Certainly, data powers much of the economy, just as oil powers our engines. Much of what we do online is part of a Faustian pact, in which we allow the tech giants to harvest our data in exchange for useful, free tools such as email. Tech evangelists minimise the costs whilst emphasising the benefits of data in our lives. But if we ever stopped to actually consider how much personal information we give away each day we’d put our laptops in the freezer. And comparing data to oil has a dark side. Oil is a dirty business. Oil-based products – petrol, plastics, chemicals – are harming the planet. Put simply, this isn’t the kind of company data should want to keep.

Oil Spills and Data Leaks

Let’s look at one of the most regrettable similarities between data and oil.

As oil moves around the globe, leaks happen (there have been 466 large oil spills in the last 50 years). Much has been said and written about these disasters and the environmental damage they cause. Coupled with the growing apprehension of the role oil plays in the global climate crisis, you might expect the demand for oil to be falling like a stone. You’d be wrong. 

Figure 1: Global Oil Production 1999-2020 

And if that graph surprises you, consider this:

Figure 2: Number of monthly active Facebook users worldwide 

If you’re looking for indicators of decline following Facebook’s equivalent to Exxon Valdez – the Cambridge Analytica scandal – you won’t find it. Lest we forget, Cambridge Analytica harvested upwards of 87 million Facebook users’ personal data without their consent, then sold that data to political consultancies. This dubious practice may well have affected the outcome of the 2016 US Presidential election, and the Brexit vote in the UK the same year. But despite #deletefacebook and some social and political huffing at the time, the scandal didn’t make a dent on Facebook’s fortunes.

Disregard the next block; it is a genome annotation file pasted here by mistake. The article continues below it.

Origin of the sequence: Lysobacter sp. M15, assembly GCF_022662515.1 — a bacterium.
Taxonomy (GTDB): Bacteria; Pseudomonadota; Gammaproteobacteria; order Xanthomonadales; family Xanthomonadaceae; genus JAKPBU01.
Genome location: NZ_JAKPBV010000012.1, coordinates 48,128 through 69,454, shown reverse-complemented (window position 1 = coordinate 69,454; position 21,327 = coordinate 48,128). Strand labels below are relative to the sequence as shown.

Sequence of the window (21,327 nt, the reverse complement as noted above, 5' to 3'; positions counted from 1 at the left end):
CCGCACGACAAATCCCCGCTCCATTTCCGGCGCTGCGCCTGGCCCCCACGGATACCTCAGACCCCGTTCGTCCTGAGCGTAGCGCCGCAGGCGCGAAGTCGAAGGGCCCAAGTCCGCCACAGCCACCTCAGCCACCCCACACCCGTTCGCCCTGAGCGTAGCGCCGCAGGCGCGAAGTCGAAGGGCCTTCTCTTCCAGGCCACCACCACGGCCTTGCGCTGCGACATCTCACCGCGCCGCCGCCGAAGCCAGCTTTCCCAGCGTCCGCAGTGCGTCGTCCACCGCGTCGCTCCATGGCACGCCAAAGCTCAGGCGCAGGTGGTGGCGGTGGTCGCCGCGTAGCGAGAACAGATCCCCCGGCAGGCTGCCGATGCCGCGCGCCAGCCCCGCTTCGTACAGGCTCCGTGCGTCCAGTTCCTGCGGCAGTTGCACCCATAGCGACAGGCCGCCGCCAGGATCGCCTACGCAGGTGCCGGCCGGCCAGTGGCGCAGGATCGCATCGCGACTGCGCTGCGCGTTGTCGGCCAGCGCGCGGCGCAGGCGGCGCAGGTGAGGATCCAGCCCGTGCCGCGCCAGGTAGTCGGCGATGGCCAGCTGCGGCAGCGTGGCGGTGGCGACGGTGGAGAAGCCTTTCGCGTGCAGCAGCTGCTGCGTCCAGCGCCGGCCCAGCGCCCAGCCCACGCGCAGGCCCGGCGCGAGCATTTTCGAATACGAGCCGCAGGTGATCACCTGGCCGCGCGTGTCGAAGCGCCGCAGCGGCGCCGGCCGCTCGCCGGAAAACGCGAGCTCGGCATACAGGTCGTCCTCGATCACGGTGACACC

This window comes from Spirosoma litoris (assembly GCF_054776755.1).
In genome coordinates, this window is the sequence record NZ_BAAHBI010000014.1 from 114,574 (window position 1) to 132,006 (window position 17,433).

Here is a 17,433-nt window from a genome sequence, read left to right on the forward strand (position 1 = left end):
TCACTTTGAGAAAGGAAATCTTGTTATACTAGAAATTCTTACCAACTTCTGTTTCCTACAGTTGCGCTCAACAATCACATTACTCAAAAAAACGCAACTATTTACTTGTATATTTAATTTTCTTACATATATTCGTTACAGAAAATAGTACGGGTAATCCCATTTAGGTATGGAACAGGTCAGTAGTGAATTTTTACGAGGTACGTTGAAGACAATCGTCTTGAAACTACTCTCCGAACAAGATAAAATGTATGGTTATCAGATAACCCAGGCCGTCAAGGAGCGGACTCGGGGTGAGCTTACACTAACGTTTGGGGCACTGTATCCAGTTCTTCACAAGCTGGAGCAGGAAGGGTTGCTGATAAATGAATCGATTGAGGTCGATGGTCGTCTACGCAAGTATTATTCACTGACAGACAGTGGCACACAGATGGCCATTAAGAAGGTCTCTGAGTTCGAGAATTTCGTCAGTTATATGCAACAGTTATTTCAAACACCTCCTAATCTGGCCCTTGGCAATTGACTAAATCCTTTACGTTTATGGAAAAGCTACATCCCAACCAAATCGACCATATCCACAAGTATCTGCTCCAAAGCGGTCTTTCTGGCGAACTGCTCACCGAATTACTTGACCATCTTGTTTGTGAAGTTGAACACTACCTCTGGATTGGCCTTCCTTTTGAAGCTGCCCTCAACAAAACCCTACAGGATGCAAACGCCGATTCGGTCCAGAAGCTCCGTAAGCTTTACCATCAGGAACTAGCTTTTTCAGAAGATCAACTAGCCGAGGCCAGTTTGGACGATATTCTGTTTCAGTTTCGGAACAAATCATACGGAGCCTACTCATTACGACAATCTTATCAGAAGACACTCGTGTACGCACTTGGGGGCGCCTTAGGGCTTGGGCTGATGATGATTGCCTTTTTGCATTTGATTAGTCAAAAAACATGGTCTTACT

So tech giants and oil barons are alike, in that they leak and pollute and behave with disregard for the wider community, without much consequence. 

Oil and Water

The question then becomes, is there a better metaphor out there? During my research I’ve happened across plausible arguments in favour of a cataclysmic comparison – that is to say, data is the new nuclear power (awesomely powerful, yet capable of dreadful contamination and destruction). When discussing this piece with a leading practitioner, he reminded me that data ‘flows’ from one place to another, and suggested that it’s like water (it’s nourishing and necessary – but needs filtering and processing to be safe; it can leak), or slightly less appetisingly, data is like blood.

All are decent metaphors (I particularly like the ‘water’ alternative). However, water (like uranium, or blood) is physical – if I buy and drink a litre of water, no one else can drink that same litre – whereas data can be used simultaneously in different places, at multiple times in multiple ways. And data is unique, whereas one glass of water is essentially the same as any other. 

If we stick with data being like oil, we’re left with harrowing images of sick seabirds and bleached reefs. Which prompts me to ask: are we in danger of losing something valuable, by tarring data with the same oily brush?